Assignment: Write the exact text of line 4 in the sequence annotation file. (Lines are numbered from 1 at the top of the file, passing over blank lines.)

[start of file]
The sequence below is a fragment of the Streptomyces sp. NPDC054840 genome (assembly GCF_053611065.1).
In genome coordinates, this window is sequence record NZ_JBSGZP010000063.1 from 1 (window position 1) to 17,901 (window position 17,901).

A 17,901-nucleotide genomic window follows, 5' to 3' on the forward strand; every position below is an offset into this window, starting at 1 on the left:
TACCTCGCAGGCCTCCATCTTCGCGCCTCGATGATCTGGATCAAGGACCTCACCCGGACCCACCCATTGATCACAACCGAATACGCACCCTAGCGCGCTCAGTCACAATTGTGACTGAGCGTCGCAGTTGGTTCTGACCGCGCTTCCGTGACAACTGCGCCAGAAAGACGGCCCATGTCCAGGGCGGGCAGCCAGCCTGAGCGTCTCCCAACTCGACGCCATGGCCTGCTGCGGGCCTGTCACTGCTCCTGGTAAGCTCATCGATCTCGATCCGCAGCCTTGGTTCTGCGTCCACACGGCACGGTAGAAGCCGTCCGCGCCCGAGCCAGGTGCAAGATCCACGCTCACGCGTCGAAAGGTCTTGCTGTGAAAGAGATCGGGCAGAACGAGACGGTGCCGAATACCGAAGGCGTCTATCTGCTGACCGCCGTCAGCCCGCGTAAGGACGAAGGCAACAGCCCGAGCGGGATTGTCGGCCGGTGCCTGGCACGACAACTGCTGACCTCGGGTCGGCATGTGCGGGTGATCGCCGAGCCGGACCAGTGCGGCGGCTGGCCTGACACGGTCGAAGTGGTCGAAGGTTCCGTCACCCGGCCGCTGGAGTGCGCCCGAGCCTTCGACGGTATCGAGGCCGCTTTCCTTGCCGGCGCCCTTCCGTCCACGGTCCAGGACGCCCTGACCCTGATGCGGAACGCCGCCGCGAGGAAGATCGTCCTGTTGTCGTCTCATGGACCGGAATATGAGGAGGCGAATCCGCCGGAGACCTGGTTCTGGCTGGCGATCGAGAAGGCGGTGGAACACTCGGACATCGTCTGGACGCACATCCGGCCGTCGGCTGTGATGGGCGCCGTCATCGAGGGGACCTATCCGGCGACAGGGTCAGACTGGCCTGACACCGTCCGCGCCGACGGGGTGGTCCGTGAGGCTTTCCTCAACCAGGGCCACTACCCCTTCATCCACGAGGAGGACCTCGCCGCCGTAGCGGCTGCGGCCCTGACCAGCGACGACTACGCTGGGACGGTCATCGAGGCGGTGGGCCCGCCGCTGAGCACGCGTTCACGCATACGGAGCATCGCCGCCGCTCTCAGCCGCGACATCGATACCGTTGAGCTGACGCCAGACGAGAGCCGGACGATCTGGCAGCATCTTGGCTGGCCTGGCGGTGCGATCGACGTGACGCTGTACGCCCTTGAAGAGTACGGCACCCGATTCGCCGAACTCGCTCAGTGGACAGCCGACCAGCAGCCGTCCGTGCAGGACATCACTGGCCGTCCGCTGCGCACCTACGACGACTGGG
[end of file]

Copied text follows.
TACCTCGCAGGCCTCCATCTTCGCGCCTCGATGATCTGGATCAAGGACCTCACCCGGACCCACCCATTGATCACAACCGAATACGCACCCTAGCGCGCTCAGTCACAATTGTGACTGAGCGTCGCAGTTGGTTCTGACCGCGCTTCCGTGACAACTGCGCCAGAAAGACGGCCCATGTCCAGGGCGGGCAGCCAGCCTGAGCGTCTCCCAACTCGACGCCATGGCCTGCTGCGGGCCTGTCACTGCTCCTGGTAAGCTCATCGATCTCGATCCGCAGCCTTGGTTCTGCGTCCACACGGCACGGTAGAAGCCGTCCGCGCCCGAGCCAGGTGCAAGATCCACGCTCACGCGTCGAAAGGTCTTGCTGTGAAAGAGATCGGGCAGAACGAGACGGTGCCGAATACCGAAGGCGTCTATCTGCTGACCGCCGTCAGCCCGCGTAAGGACGAAGGCAACAGCCCGAGCGGGATTGTCGGCCGGTGCCTGGCACGACAACTGCTGACCTCGGGTCGGCATGTGCGGGTGATCGCCGAGCCGGACCAGTGCGGCGGCTGGCCTGACACGGTCGAAGTGGTCGAAGGTTCCGTCACCCGGCCGCTGGAGTGCGCCCGAGCCTTCGACGGTATCGAGGCCGCTTTCCTTGCCGGCGCCCTTCCGTCCACGGTCCAGGACGCCCTGACCCTGATGCGGAACGCCGCCGCGAGGAAGATCGTCCTGTTGTCGTCTCATGGACCGGAATATGAGGAGGCGAATCCGCCGGAGACCTGGTTCTGGCTGGCGATCGAGAAGGCGGTGGAACACTCGGACATCGTCTGGACGCACATCCGGCCGTCGGCTGTGATGGGCGCCGTCATCGAGGGGACCTATCCGGCGACAGGGTCAGACTGGCCTGACACCGTCCGCGCCGACGGGGTGGTCCGTGAGGCTTTCCTCAACCAGGGCCACTACCCCTTCATCCACGAGGAGGACCTCGCCGCCGTAGCGGCTGCGGCCCTGACCAGCGACGACTACGCTGGGACGGTCATCGAGGCGGTGGGCCCGCCGCTGAGCACGCGTTCACGCATACGGAGCATCGCCGCCGCTCTCAGCCGCGACATCGATACCGTTGAGCTGACGCCAGACGAGAGCCGGACGATCTGGCAGCATCTTGGCTGGCCTGGCGGTGCGATCGACGTGACGCTGTACGCCCTTGAAGAGTACGGCACCCGATTCGCCGAACTCGCTCAGTGGACAGCCGACCAGCAGCCGTCCGTGCAGGACATCACTGGCCGTCCGCTGCGCACCTACGACGACTGGG